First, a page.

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Quebec filmmaker's morals trial set for December

Special effects filmmaker Remy Couture speaks outside the Montreal courthouse in Montreal, Wednesday, October 13, 2010.

Graham Hughes/Graham Hughes / CP

A Quebec special-effects artist charged with corrupting morals will have to wait until the end of the year to go to trial.

Remy Couture has been awaiting trial on three charges stemming from short horror films he created about an imaginary mass-killer.

He says that even if some people might consider his work to be too gory, that doesn't make it illegal. He says the state has no business determining what qualifies as art and what doesn't.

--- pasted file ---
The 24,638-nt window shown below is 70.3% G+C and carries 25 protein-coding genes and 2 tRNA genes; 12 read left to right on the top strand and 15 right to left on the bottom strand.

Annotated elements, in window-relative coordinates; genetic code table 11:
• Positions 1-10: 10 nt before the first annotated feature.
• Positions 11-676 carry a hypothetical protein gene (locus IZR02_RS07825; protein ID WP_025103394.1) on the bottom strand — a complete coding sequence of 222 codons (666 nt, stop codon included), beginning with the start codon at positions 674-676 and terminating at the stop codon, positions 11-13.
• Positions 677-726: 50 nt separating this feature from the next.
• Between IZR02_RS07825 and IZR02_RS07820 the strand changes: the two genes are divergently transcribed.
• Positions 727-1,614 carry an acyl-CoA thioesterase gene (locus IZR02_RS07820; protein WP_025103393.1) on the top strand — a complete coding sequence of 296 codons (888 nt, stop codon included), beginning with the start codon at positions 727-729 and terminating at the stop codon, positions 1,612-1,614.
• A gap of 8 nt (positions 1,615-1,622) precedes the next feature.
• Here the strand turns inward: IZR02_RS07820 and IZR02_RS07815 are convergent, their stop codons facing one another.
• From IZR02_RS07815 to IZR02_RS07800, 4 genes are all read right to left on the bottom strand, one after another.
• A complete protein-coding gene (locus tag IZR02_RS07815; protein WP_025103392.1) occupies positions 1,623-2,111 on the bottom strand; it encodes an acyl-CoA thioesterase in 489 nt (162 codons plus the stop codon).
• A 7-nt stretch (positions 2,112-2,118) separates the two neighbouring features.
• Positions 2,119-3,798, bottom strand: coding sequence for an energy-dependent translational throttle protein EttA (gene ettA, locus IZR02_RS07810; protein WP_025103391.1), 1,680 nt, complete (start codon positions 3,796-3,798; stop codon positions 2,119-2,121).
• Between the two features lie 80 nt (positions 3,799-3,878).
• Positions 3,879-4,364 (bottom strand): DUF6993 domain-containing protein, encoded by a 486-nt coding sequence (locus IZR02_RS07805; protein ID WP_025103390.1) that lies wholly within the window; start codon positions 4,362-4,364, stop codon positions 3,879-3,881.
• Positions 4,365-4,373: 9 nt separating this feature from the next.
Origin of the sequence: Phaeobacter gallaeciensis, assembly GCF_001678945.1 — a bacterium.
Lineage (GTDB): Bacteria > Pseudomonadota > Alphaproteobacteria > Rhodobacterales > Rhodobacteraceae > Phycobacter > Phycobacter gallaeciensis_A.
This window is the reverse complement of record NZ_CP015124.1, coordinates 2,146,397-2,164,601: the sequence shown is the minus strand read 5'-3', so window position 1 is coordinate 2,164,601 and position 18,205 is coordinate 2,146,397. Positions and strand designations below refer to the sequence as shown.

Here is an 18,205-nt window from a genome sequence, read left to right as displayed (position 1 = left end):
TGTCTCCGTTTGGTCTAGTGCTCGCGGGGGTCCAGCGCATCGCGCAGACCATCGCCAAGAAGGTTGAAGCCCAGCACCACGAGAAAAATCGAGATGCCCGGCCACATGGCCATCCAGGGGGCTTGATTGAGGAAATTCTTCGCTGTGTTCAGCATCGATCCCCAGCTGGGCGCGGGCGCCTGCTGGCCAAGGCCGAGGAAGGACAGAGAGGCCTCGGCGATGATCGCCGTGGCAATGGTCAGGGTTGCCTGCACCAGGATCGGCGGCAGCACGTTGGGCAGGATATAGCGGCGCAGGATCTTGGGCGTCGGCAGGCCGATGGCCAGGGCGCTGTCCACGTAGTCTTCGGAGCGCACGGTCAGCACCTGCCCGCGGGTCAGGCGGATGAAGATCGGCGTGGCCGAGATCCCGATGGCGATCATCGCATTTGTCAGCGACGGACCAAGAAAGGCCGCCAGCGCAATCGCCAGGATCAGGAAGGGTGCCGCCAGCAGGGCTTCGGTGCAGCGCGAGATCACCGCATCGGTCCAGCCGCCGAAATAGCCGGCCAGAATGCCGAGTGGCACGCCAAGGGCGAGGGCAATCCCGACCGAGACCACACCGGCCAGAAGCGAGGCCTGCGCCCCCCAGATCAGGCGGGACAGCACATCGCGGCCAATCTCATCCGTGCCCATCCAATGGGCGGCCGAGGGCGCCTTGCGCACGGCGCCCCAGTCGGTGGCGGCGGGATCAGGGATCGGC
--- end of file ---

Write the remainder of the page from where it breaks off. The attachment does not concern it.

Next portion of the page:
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Couture and his lawyers say the case is believed to be the first time such a charge has been laid against works related to the horror industry.

He has pleaded not guilty to three charges moral corruption and distributing obscene material.

A jury trial was scheduled today for December — more than three years after his arrest around Halloween, 2009.

Even though it has cost him tens of thousands in legal fees, Couture says his fight — to prove that art is not a crime — is more important than money.

The freelance special-effects artist says the short films, posted on his website, had warnings about content.

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